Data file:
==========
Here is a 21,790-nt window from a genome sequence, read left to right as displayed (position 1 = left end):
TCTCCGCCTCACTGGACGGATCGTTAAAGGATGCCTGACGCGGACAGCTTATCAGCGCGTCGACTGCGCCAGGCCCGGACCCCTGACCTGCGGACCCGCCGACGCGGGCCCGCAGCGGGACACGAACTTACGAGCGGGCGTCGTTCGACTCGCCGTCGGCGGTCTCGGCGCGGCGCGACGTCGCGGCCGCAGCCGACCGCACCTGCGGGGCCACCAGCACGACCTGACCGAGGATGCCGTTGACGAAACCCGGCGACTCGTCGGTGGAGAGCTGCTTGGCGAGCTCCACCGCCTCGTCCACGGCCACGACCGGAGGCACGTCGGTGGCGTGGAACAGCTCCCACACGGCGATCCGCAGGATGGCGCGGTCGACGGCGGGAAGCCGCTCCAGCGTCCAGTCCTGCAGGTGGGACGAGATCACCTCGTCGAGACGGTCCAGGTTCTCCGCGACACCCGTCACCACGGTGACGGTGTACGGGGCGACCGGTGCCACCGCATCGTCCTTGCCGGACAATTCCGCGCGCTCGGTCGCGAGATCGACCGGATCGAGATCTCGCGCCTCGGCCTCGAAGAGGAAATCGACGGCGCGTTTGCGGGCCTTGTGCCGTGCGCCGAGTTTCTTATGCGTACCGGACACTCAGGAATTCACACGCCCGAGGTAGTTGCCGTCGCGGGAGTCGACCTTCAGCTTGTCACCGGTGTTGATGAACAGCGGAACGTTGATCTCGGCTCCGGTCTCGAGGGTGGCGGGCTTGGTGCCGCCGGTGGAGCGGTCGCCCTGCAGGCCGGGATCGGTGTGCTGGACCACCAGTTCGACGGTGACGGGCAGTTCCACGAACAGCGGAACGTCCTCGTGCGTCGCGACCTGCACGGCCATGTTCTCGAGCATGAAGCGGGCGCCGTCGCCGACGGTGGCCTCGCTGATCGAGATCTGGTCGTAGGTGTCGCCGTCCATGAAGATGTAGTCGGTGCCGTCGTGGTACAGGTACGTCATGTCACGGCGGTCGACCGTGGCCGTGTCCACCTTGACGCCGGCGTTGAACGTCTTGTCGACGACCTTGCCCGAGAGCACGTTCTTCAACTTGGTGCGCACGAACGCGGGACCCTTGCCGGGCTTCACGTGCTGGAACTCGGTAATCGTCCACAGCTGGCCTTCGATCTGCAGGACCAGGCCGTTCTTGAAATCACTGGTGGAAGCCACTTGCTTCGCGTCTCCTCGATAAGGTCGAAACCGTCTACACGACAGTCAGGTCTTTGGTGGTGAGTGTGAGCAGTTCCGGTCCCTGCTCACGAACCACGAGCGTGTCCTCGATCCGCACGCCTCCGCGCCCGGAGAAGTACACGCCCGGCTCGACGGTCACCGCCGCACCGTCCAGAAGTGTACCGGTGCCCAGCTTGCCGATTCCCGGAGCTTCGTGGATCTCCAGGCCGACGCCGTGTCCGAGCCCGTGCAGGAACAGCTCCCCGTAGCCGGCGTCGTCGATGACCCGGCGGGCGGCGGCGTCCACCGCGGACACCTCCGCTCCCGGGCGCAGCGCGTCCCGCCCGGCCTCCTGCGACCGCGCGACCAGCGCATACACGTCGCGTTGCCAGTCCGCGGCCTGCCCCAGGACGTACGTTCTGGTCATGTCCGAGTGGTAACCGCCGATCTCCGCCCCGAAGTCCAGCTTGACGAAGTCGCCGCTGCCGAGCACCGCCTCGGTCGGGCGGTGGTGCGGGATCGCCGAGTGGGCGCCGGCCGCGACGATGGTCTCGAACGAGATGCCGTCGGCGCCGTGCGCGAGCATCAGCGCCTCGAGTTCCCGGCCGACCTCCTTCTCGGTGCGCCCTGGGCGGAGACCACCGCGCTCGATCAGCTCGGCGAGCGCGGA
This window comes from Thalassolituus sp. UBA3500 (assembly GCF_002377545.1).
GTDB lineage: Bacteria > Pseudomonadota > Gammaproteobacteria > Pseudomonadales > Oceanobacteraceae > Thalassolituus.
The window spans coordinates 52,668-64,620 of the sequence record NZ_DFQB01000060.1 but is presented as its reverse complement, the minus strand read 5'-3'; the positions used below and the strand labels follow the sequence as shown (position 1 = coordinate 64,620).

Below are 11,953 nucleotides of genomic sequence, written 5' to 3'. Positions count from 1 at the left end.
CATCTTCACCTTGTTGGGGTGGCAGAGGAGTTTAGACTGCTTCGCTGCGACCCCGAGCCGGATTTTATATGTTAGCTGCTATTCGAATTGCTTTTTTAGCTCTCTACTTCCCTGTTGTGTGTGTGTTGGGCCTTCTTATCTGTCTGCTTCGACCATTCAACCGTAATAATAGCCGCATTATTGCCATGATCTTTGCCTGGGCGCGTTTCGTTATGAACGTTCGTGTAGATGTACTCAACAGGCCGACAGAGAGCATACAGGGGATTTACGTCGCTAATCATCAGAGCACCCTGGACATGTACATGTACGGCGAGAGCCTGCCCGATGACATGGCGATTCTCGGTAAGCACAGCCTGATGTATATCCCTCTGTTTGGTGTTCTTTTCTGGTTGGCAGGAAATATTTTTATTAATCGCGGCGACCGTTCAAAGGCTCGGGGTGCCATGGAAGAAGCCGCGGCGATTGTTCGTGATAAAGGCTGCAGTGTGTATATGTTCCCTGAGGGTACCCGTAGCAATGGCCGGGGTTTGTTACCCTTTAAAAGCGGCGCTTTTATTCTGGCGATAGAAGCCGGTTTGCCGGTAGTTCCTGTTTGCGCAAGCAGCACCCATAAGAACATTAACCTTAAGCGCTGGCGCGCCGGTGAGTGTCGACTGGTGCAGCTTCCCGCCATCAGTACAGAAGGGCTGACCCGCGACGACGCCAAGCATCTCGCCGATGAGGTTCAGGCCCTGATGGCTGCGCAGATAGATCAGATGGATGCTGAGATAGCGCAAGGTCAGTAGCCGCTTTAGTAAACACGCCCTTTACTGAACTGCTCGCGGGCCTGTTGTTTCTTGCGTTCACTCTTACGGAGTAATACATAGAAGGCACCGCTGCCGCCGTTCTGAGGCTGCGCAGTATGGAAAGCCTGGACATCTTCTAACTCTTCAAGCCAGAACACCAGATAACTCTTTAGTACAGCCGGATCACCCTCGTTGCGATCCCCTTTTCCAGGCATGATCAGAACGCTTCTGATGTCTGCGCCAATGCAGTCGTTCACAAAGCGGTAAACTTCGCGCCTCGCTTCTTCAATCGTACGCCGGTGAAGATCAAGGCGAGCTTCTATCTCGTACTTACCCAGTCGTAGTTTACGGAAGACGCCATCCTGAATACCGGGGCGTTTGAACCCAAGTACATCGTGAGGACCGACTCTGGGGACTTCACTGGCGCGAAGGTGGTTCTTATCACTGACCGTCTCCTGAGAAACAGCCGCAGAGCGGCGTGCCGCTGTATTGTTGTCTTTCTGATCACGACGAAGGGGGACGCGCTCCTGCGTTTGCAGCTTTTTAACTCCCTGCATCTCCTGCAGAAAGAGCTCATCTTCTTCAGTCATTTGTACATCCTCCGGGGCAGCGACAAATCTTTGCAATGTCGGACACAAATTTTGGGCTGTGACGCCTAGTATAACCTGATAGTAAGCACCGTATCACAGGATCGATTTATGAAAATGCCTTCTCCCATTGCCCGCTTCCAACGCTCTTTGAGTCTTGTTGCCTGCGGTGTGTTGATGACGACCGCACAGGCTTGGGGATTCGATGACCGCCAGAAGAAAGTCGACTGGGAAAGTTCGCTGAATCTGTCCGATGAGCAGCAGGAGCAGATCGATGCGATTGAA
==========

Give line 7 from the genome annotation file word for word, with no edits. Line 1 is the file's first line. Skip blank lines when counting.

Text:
CATCTTCACCTTGTTGGGGTGGCAGAGGAGTTTAGACTGCTTCGCTGCGACCCCGAGCCGGATTTTATATGTTAGCTGCTATTCGAATTGCTTTTTTAGCTCTCTACTTCCCTGTTGTGTGTGTGTTGGGCCTTCTTATCTGTCTGCTTCGACCATTCAACCGTAATAATAGCCGCATTATTGCCATGATCTTTGCCTGGGCGCGTTTCGTTATGAACGTTCGTGTAGATGTACTCAACAGGCCGACAGAGAGCATACAGGGGATTTACGTCGCTAATCATCAGAGCACCCTGGACATGTACATGTACGGCGAGAGCCTGCCCGATGACATGGCGATTCTCGGTAAGCACAGCCTGATGTATATCCCTCTGTTTGGTGTTCTTTTCTGGTTGGCAGGAAATATTTTTATTAATCGCGGCGACCGTTCAAAGGCTCGGGGTGCCATGGAAGAAGCCGCGGCGATTGTTCGTGATAAAGGCTGCAGTGTGTATATGTTCCCTGAGGGTACCCGTAGCAATGGCCGGGGTTTGTTACCCTTTAAAAGCGGCGCTTTTATTCTGGCGATAGAAGCCGGTTTGCCGGTAGTTCCTGTTTGCGCAAGCAGCACCCATAAGAACATTAACCTTAAGCGCTGGCGCGCCGGTGAGTGTCGACTGGTGCAGCTTCCCGCCATCAGTACAGAAGGGCTGACCCGCGACGACGCCAAGCATCTCGCCGATGAGGTTCAGGCCCTGATGGCTGCGCAGATAGATCAGATGGATGCTGAGATAGCGCAAGGTCAGTAGCCGCTTTAGTAAACACGCCCTTTACTGAACTGCTCGCGGGCCTGTTGTTTCTTGCGTTCACTCTTACGGAGTAATACATAGAAGGCACCGCTGCCGCCGTTCTGAGGCTGCGCAGTATGGAAAGCCTGGACATCTTCTAACTCTTCAAGCCAGAACACCAGATAACTCTTTAGTACAGCCGGATCACCCTCGTTGCGATCCCCTTTTCCAGGCATGATCAGAACGCTTCTGATGTCTGCGCCAATGCAGTCGTTCACAAAGCGGTAAACTTCGCGCCTCGCTTCTTCAATCGTACGCCGGTGAAGATCAAGGCGAGCTTCTATCTCGTACTTACCCAGTCGTAGTTTACGGAAGACGCCATCCTGAATACCGGGGCGTTTGAACCCAAGTACATCGTGAGGACCGACTCTGGGGACTTCACTGGCGCGAAGGTGGTTCTTATCACTGACCGTCTCCTGAGAAACAGCCGCAGAGCGGCGTGCCGCTGTATTGTTGTCTTTCTGATCACGACGAAGGGGGACGCGCTCCTGCGTTTGCAGCTTTTTAACTCCCTGCATCTCCTGCAGAAAGAGCTCATCTTCTTCAGTCATTTGTACATCCTCCGGGGCAGCGACAAATCTTTGCAATGTCGGACACAAATTTTGGGCTGTGACGCCTAGTATAACCTGATAGTAAGCACCGTATCACAGGATCGATTTATGAAAATGCCTTCTCCCATTGCCCGCTTCCAACGCTCTTTGAGTCTTGTTGCCTGCGGTGTGTTGATGACGACCGCACAGGCTTGGGGATTCGATGACCGCCAGAAGAAAGTCGACTGGGAAAGTTCGCTGAATCTGTCCGATGAGCAGCAGGAGCAGATCGATGCGATTGAA